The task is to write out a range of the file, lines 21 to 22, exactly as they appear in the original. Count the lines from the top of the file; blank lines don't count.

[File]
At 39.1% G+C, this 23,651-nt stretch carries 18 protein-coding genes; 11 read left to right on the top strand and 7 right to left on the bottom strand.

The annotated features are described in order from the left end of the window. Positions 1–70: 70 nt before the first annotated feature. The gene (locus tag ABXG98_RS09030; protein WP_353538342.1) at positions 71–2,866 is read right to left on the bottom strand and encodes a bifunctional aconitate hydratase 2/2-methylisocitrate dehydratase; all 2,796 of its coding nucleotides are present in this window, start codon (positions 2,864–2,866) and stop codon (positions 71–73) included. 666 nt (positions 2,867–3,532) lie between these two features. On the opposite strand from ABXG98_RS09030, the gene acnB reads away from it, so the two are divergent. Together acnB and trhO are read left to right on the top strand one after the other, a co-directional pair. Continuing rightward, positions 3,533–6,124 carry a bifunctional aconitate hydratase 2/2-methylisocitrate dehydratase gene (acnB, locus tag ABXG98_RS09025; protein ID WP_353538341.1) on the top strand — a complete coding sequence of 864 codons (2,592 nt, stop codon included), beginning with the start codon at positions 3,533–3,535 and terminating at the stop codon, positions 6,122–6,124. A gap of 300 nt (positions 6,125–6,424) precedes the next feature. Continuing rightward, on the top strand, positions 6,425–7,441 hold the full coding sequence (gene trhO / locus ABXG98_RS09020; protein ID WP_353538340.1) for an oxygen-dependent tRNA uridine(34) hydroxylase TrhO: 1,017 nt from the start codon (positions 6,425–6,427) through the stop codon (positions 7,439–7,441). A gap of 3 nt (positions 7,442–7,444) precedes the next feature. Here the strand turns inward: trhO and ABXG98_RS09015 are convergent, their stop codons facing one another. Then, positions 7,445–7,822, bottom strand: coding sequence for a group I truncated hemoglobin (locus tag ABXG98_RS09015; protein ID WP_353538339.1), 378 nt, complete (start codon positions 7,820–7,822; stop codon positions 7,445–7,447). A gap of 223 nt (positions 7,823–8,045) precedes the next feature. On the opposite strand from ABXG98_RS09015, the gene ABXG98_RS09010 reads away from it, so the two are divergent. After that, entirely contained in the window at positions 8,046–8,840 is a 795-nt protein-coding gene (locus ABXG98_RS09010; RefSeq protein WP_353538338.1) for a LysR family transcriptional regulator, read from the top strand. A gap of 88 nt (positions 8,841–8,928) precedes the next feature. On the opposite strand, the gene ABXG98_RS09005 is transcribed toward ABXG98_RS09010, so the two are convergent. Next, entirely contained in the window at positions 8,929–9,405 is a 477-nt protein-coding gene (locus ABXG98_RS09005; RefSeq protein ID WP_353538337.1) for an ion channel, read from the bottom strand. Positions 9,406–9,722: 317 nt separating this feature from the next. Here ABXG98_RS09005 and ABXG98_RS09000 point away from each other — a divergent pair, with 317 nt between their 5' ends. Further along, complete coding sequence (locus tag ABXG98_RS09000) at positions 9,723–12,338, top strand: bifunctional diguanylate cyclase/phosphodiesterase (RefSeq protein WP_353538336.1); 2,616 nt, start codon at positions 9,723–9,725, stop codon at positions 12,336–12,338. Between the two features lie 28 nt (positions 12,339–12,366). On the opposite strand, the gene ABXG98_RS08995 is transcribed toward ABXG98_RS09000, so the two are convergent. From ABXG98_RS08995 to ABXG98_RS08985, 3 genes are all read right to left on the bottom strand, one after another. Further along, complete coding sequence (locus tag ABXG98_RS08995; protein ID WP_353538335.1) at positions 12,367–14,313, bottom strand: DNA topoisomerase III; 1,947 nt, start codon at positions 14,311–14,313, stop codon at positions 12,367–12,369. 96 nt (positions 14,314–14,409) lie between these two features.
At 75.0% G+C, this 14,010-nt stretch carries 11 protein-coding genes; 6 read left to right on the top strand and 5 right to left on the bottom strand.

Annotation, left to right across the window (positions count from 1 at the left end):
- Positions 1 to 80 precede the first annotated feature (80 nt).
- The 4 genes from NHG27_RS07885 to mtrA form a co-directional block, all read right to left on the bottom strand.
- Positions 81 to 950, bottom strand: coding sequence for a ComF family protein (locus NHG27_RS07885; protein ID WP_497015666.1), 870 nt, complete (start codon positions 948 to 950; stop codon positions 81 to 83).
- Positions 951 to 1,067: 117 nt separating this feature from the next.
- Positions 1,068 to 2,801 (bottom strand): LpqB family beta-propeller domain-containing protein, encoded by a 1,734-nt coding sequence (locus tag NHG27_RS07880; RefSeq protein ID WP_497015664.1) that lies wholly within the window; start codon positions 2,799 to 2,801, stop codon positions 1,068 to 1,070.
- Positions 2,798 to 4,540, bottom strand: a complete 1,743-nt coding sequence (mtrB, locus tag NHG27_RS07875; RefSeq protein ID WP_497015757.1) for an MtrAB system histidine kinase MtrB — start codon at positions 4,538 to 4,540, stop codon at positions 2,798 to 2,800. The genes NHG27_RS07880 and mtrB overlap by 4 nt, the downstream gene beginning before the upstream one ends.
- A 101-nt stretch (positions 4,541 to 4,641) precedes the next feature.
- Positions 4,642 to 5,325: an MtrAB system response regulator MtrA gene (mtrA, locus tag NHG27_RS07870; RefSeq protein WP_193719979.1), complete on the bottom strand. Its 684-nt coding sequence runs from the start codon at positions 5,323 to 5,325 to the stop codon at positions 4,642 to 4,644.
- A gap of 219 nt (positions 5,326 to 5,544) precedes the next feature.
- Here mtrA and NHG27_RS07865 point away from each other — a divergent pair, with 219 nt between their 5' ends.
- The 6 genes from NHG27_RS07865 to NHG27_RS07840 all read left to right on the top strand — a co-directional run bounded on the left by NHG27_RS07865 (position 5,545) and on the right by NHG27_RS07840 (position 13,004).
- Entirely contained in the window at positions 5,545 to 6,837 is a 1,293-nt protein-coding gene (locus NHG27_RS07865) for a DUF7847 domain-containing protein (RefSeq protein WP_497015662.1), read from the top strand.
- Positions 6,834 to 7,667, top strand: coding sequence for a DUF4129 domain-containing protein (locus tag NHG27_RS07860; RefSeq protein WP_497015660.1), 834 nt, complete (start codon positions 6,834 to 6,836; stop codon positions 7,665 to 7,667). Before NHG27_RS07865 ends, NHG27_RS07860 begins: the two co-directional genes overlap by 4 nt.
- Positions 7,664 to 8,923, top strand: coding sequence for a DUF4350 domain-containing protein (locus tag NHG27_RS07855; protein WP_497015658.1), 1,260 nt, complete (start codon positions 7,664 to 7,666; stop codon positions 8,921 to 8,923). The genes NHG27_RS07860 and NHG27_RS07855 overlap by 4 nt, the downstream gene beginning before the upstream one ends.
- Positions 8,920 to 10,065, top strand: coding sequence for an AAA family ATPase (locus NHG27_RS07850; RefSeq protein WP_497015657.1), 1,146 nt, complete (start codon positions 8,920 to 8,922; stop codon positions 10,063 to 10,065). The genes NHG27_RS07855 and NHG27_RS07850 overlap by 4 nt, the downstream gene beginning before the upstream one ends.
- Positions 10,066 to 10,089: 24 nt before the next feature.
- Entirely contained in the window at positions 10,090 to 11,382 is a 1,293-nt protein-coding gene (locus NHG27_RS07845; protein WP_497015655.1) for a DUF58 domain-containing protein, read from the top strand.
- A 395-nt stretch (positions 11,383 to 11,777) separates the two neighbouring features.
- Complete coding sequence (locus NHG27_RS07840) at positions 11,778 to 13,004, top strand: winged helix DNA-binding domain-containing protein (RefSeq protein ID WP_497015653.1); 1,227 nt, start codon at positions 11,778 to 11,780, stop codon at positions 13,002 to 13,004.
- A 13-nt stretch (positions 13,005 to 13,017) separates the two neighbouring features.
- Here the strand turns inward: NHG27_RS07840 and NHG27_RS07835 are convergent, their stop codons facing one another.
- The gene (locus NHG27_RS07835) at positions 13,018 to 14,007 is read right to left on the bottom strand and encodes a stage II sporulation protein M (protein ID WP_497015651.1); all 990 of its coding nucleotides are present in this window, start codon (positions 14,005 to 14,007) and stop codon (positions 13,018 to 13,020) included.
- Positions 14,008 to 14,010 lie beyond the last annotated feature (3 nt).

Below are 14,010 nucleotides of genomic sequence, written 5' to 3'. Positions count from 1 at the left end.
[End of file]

- Entirely contained in the window at positions 10,090 to 11,382 is a 1,293-nt protein-coding gene (locus NHG27_RS07845; protein WP_497015655.1) for a DUF58 domain-containing protein, read from the top strand.
- A 395-nt stretch (positions 11,383 to 11,777) separates the two neighbouring features.